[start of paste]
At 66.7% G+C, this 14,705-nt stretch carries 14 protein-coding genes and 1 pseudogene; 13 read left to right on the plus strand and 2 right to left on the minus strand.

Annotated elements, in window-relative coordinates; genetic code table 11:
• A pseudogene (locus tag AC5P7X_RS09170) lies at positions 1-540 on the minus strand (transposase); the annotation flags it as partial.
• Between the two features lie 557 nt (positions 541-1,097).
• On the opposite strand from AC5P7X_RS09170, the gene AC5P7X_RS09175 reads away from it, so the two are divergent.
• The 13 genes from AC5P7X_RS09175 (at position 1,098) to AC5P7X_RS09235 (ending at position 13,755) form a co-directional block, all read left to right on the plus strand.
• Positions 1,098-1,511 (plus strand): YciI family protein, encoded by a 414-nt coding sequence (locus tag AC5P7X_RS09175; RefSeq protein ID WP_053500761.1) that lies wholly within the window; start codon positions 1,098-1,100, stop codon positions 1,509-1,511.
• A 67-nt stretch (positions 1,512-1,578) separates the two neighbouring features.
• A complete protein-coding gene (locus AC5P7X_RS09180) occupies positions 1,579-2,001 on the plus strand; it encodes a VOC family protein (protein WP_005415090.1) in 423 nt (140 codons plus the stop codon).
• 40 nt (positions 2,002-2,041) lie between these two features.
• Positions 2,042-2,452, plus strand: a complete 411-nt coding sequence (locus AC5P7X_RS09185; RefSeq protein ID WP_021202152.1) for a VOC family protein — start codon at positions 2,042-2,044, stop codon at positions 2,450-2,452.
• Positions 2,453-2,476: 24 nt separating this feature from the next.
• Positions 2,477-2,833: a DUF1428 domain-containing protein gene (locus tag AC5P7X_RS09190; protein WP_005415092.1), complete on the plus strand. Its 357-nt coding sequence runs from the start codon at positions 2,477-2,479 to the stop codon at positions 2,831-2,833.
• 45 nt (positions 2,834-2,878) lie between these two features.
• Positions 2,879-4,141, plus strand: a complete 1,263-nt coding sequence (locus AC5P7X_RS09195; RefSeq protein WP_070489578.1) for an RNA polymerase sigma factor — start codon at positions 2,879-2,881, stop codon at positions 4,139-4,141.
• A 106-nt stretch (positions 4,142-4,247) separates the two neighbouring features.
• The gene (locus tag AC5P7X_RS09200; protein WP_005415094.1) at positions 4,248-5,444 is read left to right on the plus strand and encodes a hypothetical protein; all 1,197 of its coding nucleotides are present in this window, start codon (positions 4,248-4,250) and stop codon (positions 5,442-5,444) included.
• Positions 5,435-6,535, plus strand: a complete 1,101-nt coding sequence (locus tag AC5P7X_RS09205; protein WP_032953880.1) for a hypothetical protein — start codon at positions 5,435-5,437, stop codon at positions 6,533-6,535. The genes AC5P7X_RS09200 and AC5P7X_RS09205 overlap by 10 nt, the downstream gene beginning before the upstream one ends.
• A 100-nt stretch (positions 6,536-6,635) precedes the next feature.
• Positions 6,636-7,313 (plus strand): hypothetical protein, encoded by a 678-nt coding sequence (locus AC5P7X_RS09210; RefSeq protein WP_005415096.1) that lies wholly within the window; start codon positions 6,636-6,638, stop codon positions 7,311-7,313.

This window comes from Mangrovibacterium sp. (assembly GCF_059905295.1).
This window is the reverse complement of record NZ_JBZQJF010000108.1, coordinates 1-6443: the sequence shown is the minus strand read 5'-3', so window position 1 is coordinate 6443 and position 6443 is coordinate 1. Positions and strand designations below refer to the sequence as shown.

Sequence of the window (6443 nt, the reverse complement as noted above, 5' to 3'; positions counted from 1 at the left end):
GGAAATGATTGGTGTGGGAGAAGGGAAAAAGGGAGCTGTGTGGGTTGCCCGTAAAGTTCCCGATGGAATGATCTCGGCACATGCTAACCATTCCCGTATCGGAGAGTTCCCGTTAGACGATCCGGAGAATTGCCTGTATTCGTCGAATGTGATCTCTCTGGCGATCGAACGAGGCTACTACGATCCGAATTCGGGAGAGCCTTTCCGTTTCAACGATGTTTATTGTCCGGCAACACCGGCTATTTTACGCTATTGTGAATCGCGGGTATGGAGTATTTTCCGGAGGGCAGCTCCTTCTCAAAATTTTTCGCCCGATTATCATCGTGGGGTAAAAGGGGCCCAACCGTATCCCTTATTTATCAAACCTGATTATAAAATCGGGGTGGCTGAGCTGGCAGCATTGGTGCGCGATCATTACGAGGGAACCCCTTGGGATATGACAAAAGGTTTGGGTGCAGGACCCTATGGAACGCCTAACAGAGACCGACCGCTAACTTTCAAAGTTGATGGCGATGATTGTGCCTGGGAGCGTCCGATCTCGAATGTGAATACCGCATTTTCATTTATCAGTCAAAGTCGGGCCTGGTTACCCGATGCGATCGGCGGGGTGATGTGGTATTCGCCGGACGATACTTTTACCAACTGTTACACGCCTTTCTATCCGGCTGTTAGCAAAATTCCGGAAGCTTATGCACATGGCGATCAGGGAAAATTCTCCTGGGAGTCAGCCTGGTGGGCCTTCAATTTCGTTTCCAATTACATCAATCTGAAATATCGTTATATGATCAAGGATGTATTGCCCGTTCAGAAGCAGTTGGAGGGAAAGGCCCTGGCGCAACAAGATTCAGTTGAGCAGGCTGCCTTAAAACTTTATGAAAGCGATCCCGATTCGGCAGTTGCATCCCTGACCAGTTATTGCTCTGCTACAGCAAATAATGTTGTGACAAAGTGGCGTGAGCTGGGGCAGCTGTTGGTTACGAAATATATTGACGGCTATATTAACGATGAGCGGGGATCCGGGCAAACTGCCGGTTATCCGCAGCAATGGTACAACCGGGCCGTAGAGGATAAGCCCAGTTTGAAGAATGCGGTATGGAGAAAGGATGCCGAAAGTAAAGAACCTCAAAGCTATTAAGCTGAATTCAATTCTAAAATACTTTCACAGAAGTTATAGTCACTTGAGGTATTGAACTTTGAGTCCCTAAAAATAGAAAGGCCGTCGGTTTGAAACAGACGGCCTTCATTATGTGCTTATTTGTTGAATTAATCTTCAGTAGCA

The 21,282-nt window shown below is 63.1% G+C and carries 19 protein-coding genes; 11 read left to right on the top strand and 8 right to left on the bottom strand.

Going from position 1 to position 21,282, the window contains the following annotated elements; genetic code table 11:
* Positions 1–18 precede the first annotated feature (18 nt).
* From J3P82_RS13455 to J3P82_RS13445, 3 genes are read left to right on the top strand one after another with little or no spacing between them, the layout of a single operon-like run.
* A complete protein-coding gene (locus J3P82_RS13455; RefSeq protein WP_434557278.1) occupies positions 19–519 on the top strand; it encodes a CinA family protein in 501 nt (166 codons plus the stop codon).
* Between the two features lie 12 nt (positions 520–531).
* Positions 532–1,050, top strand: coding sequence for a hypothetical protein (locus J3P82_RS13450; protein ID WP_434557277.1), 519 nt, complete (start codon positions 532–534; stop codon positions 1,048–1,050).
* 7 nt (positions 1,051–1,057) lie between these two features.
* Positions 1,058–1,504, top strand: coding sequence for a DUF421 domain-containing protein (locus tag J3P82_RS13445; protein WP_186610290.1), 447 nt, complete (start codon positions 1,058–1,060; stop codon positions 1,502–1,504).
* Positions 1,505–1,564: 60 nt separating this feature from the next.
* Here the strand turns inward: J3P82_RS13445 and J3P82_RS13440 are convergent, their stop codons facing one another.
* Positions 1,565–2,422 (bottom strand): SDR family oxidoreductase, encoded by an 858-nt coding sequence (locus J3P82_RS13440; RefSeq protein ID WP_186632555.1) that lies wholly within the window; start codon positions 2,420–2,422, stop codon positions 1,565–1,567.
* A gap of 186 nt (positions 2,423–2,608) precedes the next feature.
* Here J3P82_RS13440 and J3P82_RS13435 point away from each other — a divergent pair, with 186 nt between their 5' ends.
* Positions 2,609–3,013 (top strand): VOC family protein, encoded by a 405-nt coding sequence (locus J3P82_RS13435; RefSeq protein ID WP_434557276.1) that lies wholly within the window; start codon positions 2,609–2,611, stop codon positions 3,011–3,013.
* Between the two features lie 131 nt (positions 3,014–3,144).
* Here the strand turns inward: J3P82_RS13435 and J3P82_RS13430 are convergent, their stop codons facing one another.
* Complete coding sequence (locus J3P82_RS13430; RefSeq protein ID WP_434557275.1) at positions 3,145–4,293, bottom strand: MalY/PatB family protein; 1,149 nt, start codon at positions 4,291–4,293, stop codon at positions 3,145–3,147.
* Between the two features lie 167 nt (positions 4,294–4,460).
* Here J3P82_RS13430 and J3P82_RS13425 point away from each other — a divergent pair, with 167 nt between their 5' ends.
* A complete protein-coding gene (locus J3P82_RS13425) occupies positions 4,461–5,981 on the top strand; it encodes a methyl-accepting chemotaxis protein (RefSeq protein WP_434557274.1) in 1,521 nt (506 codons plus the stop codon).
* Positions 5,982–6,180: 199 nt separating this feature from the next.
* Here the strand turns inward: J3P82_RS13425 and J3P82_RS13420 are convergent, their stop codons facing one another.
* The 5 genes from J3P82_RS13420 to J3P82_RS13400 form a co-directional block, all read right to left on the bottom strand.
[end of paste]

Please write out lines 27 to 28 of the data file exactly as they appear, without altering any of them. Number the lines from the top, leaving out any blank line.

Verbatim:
* Positions 1–18 precede the first annotated feature (18 nt).
* From J3P82_RS13455 to J3P82_RS13445, 3 genes are read left to right on the top strand one after another with little or no spacing between them, the layout of a single operon-like run.